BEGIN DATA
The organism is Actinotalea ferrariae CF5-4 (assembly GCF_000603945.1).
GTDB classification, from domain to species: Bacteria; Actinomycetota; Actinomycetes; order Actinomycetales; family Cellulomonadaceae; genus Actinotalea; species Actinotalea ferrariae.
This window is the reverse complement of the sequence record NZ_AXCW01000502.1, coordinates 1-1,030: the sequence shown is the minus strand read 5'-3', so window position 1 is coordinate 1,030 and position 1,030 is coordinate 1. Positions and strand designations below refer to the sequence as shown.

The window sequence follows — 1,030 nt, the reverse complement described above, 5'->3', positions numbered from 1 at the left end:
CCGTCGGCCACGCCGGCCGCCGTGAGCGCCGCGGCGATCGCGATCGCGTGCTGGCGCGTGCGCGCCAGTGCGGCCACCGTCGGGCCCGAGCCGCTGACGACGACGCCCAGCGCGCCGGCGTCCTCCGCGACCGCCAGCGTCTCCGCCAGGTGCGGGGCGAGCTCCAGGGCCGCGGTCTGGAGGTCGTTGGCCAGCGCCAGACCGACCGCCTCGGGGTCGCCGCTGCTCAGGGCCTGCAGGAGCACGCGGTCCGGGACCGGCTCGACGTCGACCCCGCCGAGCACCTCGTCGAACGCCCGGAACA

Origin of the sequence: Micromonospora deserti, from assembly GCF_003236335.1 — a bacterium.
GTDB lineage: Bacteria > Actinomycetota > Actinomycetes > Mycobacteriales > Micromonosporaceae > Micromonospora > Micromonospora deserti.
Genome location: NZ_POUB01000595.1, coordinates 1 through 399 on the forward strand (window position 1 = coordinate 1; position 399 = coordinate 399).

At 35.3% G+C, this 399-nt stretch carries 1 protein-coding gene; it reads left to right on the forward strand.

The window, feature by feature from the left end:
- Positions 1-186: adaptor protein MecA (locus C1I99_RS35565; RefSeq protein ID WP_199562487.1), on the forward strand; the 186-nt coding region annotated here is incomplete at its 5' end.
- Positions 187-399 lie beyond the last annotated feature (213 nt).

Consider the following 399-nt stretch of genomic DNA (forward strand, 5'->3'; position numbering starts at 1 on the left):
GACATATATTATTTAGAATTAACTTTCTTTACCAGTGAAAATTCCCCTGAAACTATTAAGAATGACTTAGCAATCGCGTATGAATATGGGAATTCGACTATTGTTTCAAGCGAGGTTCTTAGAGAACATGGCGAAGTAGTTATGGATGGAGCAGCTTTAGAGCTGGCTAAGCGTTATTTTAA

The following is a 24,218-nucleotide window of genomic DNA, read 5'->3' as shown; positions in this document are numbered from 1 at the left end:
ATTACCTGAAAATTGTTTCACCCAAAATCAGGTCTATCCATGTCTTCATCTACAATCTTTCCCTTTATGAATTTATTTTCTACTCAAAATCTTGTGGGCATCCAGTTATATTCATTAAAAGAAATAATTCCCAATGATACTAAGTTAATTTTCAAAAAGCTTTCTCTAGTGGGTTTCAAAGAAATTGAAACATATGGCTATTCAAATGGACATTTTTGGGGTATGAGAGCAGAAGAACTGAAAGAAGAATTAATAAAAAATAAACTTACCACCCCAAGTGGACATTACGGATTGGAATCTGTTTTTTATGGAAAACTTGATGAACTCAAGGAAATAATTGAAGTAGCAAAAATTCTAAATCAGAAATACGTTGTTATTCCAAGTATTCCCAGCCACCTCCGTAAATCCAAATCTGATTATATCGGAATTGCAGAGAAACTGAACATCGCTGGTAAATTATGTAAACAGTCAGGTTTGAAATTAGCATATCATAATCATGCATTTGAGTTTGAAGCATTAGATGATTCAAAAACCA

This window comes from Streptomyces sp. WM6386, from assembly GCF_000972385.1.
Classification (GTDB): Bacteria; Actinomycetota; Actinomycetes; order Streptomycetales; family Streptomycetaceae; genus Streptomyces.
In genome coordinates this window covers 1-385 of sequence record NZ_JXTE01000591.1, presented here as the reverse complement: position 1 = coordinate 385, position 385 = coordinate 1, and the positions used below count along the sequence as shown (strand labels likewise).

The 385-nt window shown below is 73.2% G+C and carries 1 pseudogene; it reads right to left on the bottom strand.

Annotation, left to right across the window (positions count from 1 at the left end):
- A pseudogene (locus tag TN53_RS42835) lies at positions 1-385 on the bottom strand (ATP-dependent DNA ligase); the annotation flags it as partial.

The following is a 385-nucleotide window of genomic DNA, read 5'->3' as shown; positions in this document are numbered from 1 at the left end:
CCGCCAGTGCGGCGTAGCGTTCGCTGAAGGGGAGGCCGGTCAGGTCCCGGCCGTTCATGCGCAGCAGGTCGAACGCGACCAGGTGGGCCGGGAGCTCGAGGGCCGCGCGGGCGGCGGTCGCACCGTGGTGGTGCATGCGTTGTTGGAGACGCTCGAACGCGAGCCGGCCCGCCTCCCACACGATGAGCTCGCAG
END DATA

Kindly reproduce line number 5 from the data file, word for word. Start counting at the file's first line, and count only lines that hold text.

CCGTCGGCCACGCCGGCCGCCGTGAGCGCCGCGGCGATCGCGATCGCGTGCTGGCGCGTGCGCGCCAGTGCGGCCACCGTCGGGCCCGAGCCGCTGACGACGACGCCCAGCGCGCCGGCGTCCTCCGCGACCGCCAGCGTCTCCGCCAGGTGCGGGGCGAGCTCCAGGGCCGCGGTCTGGAGGTCGTTGGCCAGCGCCAGACCGACCGCCTCGGGGTCGCCGCTGCTCAGGGCCTGCAGGAGCACGCGGTCCGGGACCGGCTCGACGTCGACCCCGCCGAGCACCTCGTCGAACGCCCGGAACA